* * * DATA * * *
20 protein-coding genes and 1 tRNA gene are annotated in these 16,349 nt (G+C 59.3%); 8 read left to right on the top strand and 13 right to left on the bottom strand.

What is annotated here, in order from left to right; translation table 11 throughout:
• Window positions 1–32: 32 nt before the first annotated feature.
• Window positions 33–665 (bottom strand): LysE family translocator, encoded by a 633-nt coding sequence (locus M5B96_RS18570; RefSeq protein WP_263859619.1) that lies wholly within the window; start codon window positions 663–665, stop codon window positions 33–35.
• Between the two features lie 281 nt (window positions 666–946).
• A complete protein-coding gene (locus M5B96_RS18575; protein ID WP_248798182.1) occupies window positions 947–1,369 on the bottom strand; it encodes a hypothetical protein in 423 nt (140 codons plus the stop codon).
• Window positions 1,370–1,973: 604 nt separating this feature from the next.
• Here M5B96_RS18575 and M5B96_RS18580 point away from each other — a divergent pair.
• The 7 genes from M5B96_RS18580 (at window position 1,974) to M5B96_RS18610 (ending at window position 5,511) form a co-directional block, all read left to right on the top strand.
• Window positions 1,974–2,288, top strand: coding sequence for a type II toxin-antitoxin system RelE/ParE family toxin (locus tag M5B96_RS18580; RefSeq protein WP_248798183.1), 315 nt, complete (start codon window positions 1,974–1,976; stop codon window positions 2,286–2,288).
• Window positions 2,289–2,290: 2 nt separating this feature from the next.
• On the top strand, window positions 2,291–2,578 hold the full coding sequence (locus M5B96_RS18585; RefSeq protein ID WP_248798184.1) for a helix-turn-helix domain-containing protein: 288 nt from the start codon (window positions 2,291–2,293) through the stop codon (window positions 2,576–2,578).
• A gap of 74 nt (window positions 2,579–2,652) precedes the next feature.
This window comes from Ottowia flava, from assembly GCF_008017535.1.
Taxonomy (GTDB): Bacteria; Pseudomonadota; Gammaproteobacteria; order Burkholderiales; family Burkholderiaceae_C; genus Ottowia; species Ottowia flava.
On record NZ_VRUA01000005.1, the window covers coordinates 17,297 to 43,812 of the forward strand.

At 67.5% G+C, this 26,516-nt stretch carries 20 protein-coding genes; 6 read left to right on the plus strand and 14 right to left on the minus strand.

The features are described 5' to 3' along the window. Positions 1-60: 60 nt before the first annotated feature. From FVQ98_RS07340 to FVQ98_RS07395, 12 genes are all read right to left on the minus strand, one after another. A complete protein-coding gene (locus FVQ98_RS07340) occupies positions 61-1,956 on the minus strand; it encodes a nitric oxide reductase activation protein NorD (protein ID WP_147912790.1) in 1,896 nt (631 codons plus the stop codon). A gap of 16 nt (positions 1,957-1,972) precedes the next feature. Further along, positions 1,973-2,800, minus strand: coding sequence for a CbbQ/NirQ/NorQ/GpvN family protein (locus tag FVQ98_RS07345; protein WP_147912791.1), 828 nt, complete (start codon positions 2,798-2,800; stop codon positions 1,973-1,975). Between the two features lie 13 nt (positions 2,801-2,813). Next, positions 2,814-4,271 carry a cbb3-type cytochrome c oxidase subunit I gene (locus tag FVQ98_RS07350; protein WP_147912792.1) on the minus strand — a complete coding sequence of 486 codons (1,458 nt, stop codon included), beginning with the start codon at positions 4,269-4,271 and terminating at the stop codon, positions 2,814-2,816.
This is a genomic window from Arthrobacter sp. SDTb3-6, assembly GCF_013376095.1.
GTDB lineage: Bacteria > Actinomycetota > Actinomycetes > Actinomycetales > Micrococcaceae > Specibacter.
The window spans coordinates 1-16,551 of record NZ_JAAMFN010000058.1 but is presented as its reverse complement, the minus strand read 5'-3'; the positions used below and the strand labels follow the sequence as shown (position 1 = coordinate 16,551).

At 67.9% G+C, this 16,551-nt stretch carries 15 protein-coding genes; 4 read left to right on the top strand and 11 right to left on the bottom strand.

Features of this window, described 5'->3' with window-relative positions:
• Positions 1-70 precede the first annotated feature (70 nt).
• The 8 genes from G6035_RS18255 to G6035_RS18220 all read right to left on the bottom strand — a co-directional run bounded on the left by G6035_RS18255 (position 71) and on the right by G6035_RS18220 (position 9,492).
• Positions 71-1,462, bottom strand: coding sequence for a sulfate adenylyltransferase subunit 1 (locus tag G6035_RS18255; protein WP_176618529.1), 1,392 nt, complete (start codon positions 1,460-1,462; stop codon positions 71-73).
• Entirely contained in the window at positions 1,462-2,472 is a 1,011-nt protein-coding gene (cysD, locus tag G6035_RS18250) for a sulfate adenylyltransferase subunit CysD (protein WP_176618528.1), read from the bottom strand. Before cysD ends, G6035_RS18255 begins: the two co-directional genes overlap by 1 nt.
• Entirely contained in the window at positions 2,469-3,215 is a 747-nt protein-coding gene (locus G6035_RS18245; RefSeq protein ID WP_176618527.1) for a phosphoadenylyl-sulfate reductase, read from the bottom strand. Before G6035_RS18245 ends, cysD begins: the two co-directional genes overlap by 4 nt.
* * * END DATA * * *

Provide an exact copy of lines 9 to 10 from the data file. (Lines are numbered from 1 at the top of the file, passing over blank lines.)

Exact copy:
• The 7 genes from M5B96_RS18580 (at window position 1,974) to M5B96_RS18610 (ending at window position 5,511) form a co-directional block, all read left to right on the top strand.
• Window positions 1,974–2,288, top strand: coding sequence for a type II toxin-antitoxin system RelE/ParE family toxin (locus tag M5B96_RS18580; RefSeq protein WP_248798183.1), 315 nt, complete (start codon window positions 1,974–1,976; stop codon window positions 2,286–2,288).